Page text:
A sudden ground motion or vibration of the Earth. Produced by a rapid release of stored-up energy along an active fault.
Term describing the process of wind erosion, transport, and deposition, and wind-created deposits and structures such as sand dunes.
The largest time unit on the geologic time scale.
A stream drainage that is usually dry and fills with water only during brief episodes of rainfall. Many desert streams ephemeral.
The point on the Earth's surface located directly above the focus of an earthquake.
Family of silicate minerals containing mostly calcium, aluminum, iron and magnesium along with water. Epidote is apple green and generally forms very small, stubby, prismatic crystals. It often occurs in veins or as a green coating on fracture surfaces. Most common in metamorphic rocks, but occasionally forms in igneous plutons that crystallize very deep in the crust.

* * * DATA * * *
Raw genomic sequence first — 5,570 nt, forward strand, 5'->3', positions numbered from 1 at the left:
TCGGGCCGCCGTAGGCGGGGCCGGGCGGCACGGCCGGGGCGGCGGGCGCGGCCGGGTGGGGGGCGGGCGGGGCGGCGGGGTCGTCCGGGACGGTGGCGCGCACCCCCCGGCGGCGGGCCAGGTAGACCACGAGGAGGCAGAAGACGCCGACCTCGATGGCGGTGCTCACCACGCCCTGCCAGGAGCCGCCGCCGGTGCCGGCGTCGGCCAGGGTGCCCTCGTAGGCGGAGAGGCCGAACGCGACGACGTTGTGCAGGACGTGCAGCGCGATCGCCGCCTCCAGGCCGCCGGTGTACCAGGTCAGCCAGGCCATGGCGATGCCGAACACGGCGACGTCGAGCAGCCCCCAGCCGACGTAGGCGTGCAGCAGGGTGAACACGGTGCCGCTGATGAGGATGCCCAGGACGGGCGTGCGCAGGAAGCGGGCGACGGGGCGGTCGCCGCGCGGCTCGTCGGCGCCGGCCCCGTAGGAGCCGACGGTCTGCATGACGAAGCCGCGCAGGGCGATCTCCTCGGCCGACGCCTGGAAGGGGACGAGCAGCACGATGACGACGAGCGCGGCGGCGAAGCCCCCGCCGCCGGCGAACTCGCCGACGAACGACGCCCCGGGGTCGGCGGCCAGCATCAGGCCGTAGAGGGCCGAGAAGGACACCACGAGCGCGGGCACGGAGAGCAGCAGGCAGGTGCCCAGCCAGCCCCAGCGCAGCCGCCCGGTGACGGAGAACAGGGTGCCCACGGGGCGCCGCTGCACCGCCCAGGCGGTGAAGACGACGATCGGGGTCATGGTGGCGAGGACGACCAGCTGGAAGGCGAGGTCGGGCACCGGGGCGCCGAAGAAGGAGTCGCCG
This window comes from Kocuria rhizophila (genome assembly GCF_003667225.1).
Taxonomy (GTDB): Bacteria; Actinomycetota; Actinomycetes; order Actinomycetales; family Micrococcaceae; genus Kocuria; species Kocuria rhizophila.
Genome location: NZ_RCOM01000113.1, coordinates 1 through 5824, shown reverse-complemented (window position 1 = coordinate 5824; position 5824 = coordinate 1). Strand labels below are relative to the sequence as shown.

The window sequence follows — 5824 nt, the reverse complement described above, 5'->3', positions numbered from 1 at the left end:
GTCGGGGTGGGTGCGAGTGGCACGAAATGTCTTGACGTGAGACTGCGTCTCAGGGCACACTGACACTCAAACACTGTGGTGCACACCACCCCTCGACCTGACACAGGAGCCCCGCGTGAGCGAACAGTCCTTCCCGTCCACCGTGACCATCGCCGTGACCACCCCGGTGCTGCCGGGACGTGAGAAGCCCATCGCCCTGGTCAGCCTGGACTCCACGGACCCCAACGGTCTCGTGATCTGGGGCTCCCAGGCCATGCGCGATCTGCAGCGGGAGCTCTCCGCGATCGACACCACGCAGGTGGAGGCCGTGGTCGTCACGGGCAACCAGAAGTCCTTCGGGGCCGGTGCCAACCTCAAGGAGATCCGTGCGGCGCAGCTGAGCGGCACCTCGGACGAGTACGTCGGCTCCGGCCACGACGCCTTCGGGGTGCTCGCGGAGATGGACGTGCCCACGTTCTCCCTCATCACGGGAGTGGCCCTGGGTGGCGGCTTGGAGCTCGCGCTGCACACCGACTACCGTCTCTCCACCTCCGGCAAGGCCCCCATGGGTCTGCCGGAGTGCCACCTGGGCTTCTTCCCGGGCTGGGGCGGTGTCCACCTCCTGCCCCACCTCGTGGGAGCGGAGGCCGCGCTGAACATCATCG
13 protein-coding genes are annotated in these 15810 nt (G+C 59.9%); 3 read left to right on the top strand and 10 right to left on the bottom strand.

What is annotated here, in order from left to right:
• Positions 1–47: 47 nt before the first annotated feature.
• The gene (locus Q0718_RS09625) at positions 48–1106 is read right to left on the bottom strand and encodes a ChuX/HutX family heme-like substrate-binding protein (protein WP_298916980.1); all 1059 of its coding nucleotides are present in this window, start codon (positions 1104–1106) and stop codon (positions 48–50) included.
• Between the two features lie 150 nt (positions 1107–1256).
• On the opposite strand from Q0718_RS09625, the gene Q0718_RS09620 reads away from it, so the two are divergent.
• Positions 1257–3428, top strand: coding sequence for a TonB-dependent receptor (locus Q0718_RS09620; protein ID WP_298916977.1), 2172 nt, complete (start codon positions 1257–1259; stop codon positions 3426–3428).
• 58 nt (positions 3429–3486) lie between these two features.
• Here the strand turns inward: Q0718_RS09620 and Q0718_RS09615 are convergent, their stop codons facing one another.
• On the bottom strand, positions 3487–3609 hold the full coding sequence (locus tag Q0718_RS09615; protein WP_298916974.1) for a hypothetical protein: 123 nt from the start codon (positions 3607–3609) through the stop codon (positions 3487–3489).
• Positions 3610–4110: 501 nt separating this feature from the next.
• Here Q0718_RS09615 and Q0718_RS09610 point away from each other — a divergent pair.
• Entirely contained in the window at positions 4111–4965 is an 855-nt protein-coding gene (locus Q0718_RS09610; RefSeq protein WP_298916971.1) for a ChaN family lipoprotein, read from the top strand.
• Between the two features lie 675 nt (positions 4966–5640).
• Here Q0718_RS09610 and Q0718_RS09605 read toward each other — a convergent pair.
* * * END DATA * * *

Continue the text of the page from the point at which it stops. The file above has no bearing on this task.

Removal of material by water, wind, or ice.
Occurs when solid, liquid, or gaseous volcanic materials are ejected into the Earth's atmosphere or surface by volcanic activity. Eruptions may occur as quiet lava flows or violent explosive events.
In geology, the process of stretching the Earth's crust. Usually cracks (faults) form, and some blocks sink, forming sedimentary basins.
Igneous rocks that cool and solidify rapidly at or very near the Earth's surface. Also known as volcanic rocks.